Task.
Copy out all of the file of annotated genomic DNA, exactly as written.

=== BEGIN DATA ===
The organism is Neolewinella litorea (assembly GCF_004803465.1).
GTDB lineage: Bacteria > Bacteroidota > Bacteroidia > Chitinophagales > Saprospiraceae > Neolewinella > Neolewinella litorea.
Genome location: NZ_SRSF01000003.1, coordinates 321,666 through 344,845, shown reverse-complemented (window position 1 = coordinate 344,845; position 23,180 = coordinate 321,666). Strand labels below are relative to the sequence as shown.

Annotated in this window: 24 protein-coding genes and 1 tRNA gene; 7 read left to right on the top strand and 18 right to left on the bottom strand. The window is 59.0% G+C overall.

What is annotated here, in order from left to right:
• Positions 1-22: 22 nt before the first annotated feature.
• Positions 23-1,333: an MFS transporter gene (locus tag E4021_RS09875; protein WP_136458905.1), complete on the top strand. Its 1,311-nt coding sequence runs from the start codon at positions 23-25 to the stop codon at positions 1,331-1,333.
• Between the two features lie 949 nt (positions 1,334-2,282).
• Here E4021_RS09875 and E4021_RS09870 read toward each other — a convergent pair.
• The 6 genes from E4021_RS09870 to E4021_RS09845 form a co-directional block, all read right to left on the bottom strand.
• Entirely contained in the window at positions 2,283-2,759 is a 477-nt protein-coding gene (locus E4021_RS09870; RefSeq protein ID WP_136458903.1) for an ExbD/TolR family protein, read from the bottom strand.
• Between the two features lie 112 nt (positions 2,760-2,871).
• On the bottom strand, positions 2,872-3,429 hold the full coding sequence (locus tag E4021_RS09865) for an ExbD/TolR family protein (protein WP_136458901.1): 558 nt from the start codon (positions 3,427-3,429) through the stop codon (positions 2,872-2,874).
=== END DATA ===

The organism is Neolewinella litorea (assembly GCF_004803465.1).
GTDB lineage: Bacteria > Bacteroidota > Bacteroidia > Chitinophagales > Saprospiraceae > Neolewinella > Neolewinella litorea.
Genome location: NZ_SRSF01000003.1, coordinates 321,666 through 344,845, shown reverse-complemented (window position 1 = coordinate 344,845; position 23,180 = coordinate 321,666). Strand labels below are relative to the sequence as shown.

Annotated in this window: 24 protein-coding genes and 1 tRNA gene; 7 read left to right on the top strand and 18 right to left on the bottom strand. The window is 59.0% G+C overall.

What is annotated here, in order from left to right:
• Positions 1-22: 22 nt before the first annotated feature.
• Positions 23-1,333: an MFS transporter gene (locus tag E4021_RS09875; protein WP_136458905.1), complete on the top strand. Its 1,311-nt coding sequence runs from the start codon at positions 23-25 to the stop codon at positions 1,331-1,333.
• Between the two features lie 949 nt (positions 1,334-2,282).
• Here E4021_RS09875 and E4021_RS09870 read toward each other — a convergent pair.
• The 6 genes from E4021_RS09870 to E4021_RS09845 form a co-directional block, all read right to left on the bottom strand.
• Entirely contained in the window at positions 2,283-2,759 is a 477-nt protein-coding gene (locus E4021_RS09870; RefSeq protein ID WP_136458903.1) for an ExbD/TolR family protein, read from the bottom strand.
• Between the two features lie 112 nt (positions 2,760-2,871).
• On the bottom strand, positions 2,872-3,429 hold the full coding sequence (locus tag E4021_RS09865) for an ExbD/TolR family protein (protein WP_136458901.1): 558 nt from the start codon (positions 3,427-3,429) through the stop codon (positions 2,872-2,874).